At this point we all know what the concept is. If you don’t, go read other page. Wait, probably if you are reading this you already have experienced the effects of the long tail: mainstream products are no longer king for everything, if information and a digital transaction are in the middle, you probably are looking at a wider offer of goods that before. This blog is a perfect example: products of a business school are not only papers and articles in the press, but also more direct, less structured forms of information diffusion that also have a market. Is not The Wall Street Journal or Harvard Business Review, but maybe is the right product for you. Speed of reaction, flexibility and direct contact with the source are your choices, and you can find them using your average search engine, with low search costs for you and low publication costs for us. If you are looking for a book, chances are that something no on the NYT list is good for you, and now your chances of finding it and buying it are better than ever. This is basically the idea behind.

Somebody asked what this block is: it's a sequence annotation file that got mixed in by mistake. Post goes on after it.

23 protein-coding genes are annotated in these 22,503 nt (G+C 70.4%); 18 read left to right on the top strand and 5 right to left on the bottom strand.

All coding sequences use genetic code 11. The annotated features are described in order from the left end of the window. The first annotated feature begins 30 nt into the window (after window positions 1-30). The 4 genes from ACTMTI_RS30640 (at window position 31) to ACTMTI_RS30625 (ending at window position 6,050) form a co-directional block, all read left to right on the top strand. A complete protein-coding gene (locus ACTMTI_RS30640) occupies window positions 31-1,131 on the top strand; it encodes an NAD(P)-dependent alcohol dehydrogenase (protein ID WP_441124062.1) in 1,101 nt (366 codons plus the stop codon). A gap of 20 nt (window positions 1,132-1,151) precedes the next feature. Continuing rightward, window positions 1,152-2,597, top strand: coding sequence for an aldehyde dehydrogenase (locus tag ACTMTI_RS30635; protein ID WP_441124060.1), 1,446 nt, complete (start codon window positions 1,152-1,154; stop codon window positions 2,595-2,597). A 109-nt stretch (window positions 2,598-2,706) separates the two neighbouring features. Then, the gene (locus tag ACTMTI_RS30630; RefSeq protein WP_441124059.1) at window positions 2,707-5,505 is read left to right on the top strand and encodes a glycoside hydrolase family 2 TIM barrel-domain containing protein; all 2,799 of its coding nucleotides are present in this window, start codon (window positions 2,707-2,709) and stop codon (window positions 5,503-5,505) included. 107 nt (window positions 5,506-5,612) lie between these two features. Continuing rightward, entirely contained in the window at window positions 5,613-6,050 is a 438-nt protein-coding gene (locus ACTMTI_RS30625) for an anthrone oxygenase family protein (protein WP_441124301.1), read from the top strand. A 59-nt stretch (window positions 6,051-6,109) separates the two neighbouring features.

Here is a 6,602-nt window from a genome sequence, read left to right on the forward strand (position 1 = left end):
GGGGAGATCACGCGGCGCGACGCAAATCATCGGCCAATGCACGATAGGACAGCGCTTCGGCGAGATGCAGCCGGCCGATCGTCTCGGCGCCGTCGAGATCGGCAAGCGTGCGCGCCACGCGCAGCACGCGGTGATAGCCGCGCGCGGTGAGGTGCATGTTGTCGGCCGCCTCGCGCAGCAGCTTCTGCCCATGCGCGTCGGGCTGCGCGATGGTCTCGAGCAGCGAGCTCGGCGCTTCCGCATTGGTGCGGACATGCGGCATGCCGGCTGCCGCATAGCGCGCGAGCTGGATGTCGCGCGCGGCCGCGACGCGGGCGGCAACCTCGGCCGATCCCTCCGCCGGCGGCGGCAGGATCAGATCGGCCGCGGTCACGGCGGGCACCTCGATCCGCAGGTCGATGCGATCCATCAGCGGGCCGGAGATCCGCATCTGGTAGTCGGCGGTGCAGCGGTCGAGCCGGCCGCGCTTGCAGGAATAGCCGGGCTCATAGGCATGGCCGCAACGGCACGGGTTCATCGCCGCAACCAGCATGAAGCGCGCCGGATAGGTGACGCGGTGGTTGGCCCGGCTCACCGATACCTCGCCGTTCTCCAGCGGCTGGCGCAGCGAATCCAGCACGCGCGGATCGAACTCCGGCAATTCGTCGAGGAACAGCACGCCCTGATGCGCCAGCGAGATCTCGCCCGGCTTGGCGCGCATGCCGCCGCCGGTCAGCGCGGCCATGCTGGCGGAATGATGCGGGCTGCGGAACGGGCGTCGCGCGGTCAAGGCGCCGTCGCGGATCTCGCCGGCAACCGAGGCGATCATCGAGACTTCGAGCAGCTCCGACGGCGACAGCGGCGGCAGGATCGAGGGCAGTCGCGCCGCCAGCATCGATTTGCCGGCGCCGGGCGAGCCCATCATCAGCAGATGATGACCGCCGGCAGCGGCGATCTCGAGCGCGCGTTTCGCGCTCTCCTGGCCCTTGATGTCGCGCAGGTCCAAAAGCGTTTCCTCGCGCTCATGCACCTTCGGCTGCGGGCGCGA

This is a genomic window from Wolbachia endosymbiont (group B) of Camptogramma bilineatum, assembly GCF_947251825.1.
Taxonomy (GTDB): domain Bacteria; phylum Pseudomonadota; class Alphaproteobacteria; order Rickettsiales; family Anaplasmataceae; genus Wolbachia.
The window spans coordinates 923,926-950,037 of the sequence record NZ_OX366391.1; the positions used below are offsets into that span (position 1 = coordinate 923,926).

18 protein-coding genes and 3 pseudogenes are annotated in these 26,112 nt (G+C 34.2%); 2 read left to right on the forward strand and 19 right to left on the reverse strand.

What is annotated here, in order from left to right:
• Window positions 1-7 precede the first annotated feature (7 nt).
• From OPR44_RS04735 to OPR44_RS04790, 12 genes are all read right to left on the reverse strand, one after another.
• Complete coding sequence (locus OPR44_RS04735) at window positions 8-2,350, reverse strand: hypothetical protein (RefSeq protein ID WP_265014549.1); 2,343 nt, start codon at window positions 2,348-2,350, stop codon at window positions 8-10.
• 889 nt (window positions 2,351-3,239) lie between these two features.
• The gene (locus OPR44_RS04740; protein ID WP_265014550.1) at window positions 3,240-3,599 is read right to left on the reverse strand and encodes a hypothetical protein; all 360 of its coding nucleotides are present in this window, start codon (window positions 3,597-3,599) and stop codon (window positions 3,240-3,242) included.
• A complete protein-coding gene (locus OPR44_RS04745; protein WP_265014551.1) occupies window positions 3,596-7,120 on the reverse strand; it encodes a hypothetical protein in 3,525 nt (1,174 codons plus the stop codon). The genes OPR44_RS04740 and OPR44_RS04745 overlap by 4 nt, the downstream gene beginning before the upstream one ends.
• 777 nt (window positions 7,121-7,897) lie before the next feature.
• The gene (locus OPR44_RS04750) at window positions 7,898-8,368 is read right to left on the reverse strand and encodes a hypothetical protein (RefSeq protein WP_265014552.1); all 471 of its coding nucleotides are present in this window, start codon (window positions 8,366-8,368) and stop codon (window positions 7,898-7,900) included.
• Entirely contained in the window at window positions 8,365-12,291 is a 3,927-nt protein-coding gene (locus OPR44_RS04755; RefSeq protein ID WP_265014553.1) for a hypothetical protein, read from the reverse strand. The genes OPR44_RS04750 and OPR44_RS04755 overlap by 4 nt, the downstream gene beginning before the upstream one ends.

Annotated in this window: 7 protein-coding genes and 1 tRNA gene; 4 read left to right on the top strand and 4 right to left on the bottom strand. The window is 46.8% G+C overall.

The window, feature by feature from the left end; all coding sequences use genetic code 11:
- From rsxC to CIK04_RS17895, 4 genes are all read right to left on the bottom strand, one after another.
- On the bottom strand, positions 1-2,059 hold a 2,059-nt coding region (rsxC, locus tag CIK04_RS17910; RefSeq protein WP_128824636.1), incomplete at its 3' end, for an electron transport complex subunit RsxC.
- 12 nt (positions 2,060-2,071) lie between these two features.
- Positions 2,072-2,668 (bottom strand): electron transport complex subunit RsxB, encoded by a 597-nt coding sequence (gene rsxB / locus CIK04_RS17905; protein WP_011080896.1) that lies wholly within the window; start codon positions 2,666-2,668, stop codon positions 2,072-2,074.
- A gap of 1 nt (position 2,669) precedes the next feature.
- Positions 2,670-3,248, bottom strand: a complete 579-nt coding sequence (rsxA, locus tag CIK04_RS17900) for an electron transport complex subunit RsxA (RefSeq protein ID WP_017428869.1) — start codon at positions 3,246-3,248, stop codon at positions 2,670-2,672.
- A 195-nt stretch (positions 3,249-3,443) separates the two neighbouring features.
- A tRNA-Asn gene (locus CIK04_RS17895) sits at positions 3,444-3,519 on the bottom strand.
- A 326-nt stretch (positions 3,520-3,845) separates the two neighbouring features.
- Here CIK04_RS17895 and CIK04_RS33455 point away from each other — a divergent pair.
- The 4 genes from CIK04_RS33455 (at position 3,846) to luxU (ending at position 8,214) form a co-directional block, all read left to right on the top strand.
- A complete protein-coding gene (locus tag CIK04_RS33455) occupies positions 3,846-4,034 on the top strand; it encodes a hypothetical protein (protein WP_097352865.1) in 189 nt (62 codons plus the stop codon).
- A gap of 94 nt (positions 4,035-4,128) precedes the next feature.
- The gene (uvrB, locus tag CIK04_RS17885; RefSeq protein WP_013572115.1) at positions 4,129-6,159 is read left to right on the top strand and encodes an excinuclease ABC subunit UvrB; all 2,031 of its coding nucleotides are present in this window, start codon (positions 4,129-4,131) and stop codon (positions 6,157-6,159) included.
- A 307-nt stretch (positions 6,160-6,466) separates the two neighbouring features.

Sloan Management Review has an article about the anatomy of the long tail, written by three friends that are also leaders in the academic analysis of the differences that digital goods present and its economic consequences -and origins. One interesting point they make, that adds to the current discussion of the “theory” (actually they presented the real theory in an article in Management Science back in 2003 (link to the working paper) is the evolution of the market incentives for innovation and product development. From the incentives to invest in new music talent if companies cannot find blockbusters to the emergence of a truth based on content produced and delivered, that is, tailored, for specific tastes and preferences. The impact on society is a mystery, what is clear is that the rule of shooting to the least common denominator might become something old if these models of information sharing and product personalization become part of the pattern of media consumption. How should media companies react? Just wait and see? Change the way they look for talent and distribution? Are they already doing it?


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